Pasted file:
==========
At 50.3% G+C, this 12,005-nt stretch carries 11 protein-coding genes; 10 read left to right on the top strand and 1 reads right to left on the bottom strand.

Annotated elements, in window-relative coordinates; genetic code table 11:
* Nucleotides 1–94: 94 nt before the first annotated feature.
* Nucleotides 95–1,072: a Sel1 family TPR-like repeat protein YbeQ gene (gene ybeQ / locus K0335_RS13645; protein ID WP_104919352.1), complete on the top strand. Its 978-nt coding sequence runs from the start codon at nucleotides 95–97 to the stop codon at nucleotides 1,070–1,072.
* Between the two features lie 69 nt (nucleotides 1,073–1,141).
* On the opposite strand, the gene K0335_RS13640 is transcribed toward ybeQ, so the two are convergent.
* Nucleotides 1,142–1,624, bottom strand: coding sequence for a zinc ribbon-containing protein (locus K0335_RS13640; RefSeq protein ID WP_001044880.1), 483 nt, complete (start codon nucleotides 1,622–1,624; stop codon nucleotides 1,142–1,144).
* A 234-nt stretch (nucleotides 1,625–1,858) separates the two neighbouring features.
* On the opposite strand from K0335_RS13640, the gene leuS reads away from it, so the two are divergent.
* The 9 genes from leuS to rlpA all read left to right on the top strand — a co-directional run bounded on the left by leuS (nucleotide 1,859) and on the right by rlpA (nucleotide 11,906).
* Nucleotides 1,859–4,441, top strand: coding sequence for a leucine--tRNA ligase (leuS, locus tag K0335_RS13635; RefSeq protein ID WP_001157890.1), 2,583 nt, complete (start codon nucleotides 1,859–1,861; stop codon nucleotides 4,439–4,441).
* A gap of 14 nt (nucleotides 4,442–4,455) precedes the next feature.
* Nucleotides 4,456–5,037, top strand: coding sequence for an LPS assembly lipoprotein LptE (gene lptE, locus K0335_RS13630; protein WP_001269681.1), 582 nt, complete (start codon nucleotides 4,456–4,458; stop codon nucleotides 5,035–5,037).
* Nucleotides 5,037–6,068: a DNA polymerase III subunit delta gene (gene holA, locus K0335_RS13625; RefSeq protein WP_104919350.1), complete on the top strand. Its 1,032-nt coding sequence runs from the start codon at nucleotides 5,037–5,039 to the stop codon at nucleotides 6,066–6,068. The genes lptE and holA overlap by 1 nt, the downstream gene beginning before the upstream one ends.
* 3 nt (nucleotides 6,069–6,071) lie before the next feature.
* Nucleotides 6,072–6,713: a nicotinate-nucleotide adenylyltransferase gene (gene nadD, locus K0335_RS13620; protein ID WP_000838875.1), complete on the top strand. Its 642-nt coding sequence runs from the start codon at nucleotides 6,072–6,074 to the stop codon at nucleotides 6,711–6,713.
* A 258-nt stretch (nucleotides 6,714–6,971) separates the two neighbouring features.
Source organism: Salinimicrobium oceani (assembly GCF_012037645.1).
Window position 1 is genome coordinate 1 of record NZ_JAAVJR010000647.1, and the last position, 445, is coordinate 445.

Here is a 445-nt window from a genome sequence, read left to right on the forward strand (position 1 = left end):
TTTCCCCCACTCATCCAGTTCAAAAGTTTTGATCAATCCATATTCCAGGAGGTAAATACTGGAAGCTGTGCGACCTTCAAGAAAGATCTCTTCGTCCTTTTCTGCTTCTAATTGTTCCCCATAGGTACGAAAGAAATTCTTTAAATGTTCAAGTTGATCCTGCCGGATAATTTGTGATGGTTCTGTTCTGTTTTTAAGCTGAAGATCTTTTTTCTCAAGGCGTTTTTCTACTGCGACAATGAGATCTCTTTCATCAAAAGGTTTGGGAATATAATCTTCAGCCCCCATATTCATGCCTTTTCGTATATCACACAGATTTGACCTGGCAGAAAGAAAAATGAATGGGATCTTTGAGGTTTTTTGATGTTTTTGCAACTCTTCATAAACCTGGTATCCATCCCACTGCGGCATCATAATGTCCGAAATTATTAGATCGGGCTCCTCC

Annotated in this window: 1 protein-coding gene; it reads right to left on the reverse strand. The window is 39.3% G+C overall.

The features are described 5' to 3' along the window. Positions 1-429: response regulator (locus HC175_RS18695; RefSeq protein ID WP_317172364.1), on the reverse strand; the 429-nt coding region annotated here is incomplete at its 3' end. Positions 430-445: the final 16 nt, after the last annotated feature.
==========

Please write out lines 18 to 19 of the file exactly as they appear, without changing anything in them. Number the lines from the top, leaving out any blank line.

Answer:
Source organism: Salinimicrobium oceani (assembly GCF_012037645.1).
Window position 1 is genome coordinate 1 of record NZ_JAAVJR010000647.1, and the last position, 445, is coordinate 445.